Charles Brigham

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"Brigham, Charles, architect, was born in Watertown, Mass., June 21, 1841. He was educated in the public school of his native town, graduating from the high school in 1858. The same year, he entered, as student, the office of Calvin Ryder, architect, of Boston. In 1860-61 he was draughtsman in the office of Gridley J.F. Bryant. In 1862 he enlisted and served nine months in the field as second sergeant in Company K, Fifth Massachusetts Volunteers. On his return he renewed the study and practice of architecture under Mr. Bryant and in the office of John H. Sturgis, with whom he entered into partnership in 1866--a relation which continued until 1886, a short time previous to the death of Mr. Sturgis. In 1888 he became associated with John C. Spofford, which partnership terminated in February, 1892. Among the principal building designed during his association with Mr. Sturgis are the Bureau of Charities on Chardon Street, the Museum of Fine Arts, the Boston Young Menís Christian Association Building, the Church of the Advent, and the Massachusetts Hospital Life Insurance Building on State Street. In 1890 and 1891, while associated with Mr. Spofford, the extension of the Maine State Capitol and other important works were built; and among the recent buildings designed by him and now in progress are the Massachusetts State House extension, begun in 1890, the Public Library and Town Hall at Fairhaven, Mass., and the Inebriatesí Hospital at Foxborough. He always resided in Watertown, where he has held various public offices, having served several years on the school committee, and four years, 1884-87, as chairman of the board of selectman; has been a member of the trustees of the Public Library since 1888, of which he has been the chairman for the last three; has been president of the CoŲperative Bank since its establishment; and is a director of the Union Market National Bank. He was master of the Pequossette Lodge of Free Masons two years."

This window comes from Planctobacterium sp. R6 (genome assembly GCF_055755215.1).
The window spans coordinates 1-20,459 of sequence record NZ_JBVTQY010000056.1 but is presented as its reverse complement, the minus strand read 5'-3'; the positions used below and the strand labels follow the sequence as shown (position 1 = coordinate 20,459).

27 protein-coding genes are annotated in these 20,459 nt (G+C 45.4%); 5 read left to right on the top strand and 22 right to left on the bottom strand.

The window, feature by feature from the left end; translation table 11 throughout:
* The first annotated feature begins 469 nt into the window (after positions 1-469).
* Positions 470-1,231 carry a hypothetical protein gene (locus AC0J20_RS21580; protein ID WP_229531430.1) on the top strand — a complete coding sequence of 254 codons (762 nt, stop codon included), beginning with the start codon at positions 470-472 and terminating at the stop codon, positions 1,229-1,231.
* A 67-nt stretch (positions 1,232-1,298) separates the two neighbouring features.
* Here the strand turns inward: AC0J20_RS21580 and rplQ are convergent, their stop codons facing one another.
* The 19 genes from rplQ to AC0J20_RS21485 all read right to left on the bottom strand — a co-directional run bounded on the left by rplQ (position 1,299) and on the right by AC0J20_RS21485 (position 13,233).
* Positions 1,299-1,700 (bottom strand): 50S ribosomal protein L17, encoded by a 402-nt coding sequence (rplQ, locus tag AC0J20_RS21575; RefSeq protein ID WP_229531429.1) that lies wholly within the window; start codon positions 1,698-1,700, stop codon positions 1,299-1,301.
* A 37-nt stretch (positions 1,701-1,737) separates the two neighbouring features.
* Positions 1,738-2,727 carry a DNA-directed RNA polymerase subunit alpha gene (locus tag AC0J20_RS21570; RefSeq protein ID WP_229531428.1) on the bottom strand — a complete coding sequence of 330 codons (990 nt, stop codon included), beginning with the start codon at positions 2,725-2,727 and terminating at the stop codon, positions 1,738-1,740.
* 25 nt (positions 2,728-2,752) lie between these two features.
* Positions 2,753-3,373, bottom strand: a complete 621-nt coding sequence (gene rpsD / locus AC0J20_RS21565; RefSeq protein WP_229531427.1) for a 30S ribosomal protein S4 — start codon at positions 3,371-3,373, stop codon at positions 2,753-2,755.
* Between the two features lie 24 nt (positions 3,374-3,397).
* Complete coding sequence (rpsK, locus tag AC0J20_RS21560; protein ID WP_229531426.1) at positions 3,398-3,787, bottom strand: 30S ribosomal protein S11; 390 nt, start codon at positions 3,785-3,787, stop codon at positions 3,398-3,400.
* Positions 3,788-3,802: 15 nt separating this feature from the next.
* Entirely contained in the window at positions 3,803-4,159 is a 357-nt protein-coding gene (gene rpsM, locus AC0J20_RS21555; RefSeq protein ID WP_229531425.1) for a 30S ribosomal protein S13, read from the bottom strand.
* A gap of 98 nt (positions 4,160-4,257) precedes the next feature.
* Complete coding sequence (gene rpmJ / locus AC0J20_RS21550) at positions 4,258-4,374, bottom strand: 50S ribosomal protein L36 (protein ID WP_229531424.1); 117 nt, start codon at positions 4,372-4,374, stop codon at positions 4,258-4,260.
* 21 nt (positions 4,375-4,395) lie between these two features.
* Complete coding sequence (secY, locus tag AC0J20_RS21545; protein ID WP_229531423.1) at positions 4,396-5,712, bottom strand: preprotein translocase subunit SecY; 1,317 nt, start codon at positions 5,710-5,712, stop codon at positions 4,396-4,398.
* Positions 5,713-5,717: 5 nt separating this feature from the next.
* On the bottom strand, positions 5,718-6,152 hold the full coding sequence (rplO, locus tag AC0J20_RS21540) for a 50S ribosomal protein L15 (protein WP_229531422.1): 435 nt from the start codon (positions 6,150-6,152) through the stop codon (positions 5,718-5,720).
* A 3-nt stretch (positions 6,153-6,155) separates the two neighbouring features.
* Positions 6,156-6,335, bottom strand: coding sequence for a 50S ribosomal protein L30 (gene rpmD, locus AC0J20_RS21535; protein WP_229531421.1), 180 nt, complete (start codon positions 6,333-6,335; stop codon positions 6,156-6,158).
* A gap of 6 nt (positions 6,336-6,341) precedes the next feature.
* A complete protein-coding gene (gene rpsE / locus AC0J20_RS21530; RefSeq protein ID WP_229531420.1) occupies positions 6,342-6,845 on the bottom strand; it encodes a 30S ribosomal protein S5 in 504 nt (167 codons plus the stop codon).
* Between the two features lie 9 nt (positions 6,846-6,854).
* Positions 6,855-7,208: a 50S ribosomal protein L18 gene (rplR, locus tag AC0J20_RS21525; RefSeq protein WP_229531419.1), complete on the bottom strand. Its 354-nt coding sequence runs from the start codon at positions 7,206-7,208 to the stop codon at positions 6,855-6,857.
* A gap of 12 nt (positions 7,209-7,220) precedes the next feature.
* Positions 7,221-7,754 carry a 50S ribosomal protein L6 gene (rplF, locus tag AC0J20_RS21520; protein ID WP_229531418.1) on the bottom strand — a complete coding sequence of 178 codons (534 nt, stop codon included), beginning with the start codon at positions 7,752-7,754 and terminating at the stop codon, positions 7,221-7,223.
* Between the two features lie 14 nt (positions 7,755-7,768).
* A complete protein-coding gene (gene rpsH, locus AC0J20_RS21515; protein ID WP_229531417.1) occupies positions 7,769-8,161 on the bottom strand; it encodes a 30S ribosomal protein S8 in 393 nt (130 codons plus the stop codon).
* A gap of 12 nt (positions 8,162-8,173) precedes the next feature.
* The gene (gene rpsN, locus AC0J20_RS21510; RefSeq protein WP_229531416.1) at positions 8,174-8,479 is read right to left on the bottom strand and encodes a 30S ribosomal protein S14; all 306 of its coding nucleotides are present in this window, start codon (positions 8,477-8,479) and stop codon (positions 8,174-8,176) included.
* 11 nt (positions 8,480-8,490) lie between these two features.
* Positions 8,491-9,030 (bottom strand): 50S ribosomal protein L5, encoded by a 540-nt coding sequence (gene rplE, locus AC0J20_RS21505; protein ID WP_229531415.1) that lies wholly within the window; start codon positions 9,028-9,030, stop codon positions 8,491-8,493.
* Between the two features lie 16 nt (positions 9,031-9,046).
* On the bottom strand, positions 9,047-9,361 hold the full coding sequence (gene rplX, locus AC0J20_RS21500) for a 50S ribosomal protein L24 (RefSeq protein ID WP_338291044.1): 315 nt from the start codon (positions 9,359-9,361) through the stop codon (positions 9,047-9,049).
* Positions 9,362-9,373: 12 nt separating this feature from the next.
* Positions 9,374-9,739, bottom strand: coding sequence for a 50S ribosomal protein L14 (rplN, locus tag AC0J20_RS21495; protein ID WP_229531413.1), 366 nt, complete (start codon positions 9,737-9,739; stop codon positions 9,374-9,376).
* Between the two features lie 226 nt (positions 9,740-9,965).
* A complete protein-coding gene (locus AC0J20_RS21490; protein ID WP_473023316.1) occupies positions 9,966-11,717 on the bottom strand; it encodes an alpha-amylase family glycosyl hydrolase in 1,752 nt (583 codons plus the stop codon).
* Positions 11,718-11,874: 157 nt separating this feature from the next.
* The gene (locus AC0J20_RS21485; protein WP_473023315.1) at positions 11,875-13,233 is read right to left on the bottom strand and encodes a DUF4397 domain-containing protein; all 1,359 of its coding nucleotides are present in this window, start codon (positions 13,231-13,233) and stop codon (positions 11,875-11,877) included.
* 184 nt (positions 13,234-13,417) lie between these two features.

Source

• "Charles Brigham," Boston of To-day, Richard Herndon, Post Publishing, Boston, 1892, pp. 156-157.